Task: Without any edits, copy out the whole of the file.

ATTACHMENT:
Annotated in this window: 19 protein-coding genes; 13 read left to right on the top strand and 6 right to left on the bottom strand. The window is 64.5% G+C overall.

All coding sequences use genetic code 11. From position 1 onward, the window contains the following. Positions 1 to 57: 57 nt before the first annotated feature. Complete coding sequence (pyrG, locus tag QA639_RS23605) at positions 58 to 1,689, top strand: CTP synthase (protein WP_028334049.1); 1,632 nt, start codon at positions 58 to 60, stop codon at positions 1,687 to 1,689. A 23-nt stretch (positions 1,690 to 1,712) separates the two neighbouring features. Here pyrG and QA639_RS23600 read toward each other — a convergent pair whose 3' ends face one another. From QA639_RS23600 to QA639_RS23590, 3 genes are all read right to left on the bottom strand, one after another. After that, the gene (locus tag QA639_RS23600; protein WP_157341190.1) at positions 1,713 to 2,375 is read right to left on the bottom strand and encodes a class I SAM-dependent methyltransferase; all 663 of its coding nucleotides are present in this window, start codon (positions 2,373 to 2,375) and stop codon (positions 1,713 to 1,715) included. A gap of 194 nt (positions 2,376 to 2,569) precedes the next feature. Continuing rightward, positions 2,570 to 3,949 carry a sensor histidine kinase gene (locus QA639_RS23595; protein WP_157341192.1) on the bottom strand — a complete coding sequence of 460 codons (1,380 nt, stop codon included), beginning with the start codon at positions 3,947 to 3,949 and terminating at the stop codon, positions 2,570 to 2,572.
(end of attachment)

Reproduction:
Annotated in this window: 19 protein-coding genes; 13 read left to right on the top strand and 6 right to left on the bottom strand. The window is 64.5% G+C overall.

All coding sequences use genetic code 11. From position 1 onward, the window contains the following. Positions 1 to 57: 57 nt before the first annotated feature. Complete coding sequence (pyrG, locus tag QA639_RS23605) at positions 58 to 1,689, top strand: CTP synthase (protein WP_028334049.1); 1,632 nt, start codon at positions 58 to 60, stop codon at positions 1,687 to 1,689. A 23-nt stretch (positions 1,690 to 1,712) separates the two neighbouring features. Here pyrG and QA639_RS23600 read toward each other — a convergent pair whose 3' ends face one another. From QA639_RS23600 to QA639_RS23590, 3 genes are all read right to left on the bottom strand, one after another. After that, the gene (locus tag QA639_RS23600; protein WP_157341190.1) at positions 1,713 to 2,375 is read right to left on the bottom strand and encodes a class I SAM-dependent methyltransferase; all 663 of its coding nucleotides are present in this window, start codon (positions 2,373 to 2,375) and stop codon (positions 1,713 to 1,715) included. A gap of 194 nt (positions 2,376 to 2,569) precedes the next feature. Continuing rightward, positions 2,570 to 3,949 carry a sensor histidine kinase gene (locus QA639_RS23595; protein WP_157341192.1) on the bottom strand — a complete coding sequence of 460 codons (1,380 nt, stop codon included), beginning with the start codon at positions 3,947 to 3,949 and terminating at the stop codon, positions 2,570 to 2,572.